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The 5-year-old teaching the world sign language

Aws Odeh
(Photo: Handout from Ashraf Odeh)
AMMAN – Always calling on you to “stay focused” while avidly pointing his index finger to the side of his head, 5-year-old Aws Odeh is teaching the world sign language on Youtube.اضافة اعلان

The little signer makes short two to three-minute videos, to encourage learning a key means of communication with people with hearing impairments.

With a spontaneous performance and heightened excitement, Aws’ thematic clips depict him explaining concepts of sign language in places related to the topics.



“Aws is the youngest among his siblings, but we noticed his distinctive hand flexibility and quick learning. He really enjoys learning sign language and loves teaching it as well,” Aws’ father, Ashraf Odeh, said in an interview with Jordan News.

Although it seems to come easily to Aws, synchronizing hand movement with spoken speech is a tough task, even for professional interpreters, owing to the differences between the grammatical rules of sign and spoken languages, the father noted.

Aws, nonetheless, appears to have natural, timely, and complementary gestures.

Curiously observing his father doing some hand movements in front of a device, Aws tried to mimic him. “I decided then to record Aws teaching a lesson of sign language to send it to family and friends, who highly encouraged us to start a YouTube channel to teach others as well,” Ashraf said.

Aws’ knowledge in sign language is owed to his father’s unique upbringing.

As both of his parents have hearing impairment, Ashraf grew up learning signing as a first language, and later learned the spoken language at pre-school age through interacting with the larger world.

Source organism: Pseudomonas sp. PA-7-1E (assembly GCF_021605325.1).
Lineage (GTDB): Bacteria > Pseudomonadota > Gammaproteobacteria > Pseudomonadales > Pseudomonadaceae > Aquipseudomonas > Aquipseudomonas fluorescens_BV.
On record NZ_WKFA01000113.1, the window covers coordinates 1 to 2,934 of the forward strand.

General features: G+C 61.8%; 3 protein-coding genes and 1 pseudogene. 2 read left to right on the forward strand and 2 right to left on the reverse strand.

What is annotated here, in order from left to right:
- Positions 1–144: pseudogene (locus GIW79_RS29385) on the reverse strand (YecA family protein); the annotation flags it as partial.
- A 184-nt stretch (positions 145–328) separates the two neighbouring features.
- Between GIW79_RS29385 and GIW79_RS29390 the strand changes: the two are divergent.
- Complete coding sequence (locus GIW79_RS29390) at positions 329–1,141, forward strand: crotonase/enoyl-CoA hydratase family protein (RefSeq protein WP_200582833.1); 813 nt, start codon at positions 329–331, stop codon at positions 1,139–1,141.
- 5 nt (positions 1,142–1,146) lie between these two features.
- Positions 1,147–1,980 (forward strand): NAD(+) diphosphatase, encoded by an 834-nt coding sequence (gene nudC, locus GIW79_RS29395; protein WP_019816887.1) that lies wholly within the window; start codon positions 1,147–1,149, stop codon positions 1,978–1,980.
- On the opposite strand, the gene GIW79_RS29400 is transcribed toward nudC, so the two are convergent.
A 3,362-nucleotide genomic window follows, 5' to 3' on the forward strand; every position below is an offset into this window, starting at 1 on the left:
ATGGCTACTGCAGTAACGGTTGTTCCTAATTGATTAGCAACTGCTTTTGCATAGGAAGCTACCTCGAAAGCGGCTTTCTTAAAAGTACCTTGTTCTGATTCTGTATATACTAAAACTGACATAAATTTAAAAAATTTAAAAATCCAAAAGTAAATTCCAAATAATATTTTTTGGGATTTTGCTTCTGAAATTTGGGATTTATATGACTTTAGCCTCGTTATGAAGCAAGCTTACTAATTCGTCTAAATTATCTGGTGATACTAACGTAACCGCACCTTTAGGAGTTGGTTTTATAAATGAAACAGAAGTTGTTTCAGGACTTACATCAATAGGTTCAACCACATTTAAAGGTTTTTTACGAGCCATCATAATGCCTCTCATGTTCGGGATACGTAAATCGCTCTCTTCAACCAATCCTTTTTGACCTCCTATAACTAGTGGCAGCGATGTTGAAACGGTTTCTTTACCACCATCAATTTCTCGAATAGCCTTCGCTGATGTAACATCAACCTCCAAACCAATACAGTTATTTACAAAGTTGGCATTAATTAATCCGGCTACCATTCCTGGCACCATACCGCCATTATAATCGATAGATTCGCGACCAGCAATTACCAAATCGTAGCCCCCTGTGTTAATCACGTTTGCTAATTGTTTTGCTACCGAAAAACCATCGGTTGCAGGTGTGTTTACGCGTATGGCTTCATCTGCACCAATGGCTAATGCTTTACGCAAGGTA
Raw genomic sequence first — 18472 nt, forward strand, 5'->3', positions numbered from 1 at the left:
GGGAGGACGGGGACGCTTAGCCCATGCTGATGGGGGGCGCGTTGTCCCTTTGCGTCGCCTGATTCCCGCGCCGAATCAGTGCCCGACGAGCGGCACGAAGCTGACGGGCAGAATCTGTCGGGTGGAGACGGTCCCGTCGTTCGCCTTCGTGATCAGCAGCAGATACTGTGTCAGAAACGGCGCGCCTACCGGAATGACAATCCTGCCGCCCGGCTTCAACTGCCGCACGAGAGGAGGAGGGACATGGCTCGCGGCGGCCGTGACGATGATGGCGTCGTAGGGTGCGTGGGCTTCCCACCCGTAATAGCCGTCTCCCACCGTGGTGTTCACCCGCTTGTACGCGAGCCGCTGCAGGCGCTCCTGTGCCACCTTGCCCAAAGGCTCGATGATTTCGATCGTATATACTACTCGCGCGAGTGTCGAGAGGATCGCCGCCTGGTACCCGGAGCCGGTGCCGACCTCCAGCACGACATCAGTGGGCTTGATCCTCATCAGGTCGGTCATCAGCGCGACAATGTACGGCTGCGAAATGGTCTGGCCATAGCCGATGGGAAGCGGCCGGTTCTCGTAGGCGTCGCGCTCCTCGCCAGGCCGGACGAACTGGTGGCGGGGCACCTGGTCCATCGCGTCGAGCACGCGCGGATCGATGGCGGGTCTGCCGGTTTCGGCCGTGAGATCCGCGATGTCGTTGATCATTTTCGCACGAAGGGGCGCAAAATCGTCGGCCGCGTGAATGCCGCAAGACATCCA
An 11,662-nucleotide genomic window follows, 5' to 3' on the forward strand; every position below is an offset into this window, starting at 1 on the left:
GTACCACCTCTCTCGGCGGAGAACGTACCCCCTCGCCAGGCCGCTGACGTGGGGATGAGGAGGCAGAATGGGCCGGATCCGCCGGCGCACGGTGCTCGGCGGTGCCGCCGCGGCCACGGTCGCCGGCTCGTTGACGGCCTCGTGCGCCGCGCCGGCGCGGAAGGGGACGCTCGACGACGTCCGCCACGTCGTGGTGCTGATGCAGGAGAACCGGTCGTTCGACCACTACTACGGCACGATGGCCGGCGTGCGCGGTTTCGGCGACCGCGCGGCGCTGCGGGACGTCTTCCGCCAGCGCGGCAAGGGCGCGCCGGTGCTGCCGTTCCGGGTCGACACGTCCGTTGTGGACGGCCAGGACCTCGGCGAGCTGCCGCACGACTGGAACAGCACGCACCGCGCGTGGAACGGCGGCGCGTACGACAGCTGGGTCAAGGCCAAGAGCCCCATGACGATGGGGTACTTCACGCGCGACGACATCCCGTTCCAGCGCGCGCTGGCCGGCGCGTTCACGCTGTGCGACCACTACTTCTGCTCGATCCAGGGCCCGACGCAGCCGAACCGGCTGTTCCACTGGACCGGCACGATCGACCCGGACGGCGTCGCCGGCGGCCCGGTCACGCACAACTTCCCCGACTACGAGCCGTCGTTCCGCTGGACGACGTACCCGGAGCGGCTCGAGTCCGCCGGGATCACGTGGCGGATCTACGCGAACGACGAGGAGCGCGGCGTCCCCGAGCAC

Today, he works as a sign language interpreter. 

Odeh has been chosen to interpret important events including Friday prayer in Al-Aqsa Mosque, Palestine, and the Islamic Conference in Indonesia, he told Jordan News.

While Aws acquires some signing skills unconsciously from his grandparents, the same way children pick up spoken language, he also needs to be explicitly taught, the father said. “I monitor and direct what he signs to ensure accuracy,” Ashraf added. 

With over 21,000 views on his channel, the father said that “the love people showed for Aws’ lessons highly motivated us to further spread the culture of sign language.”

Creating an educational YouTube channel is also an enriching activity for the young child. “If it is utilized to communicate enlightening content and purposeful messages, video creation can be a great activity. We noticed how Aws’ personality and how he talks have positively changed,” Ashraf said.

In the future, the five-year-old wants to follow in his father’s footsteps and become a sign language interpreter, according to his father. Ashraf expressed intentions of expanding and reaching a broader audience.

As an expert and interpreter himself, the parent hopes to include sign language, which is one of the easiest languages to learn in the world, in the formal educational curricula in schools across the Kingdom, to promote deaf culture among the younger generations.

Sign language is a right, argued the father. He further quoted the international Convention on the Rights of Persons with Disabilities on how “the state is obliged to create conditions in various institutions for people with hearing impairments to meet their right of access to information and different services through sign language.”


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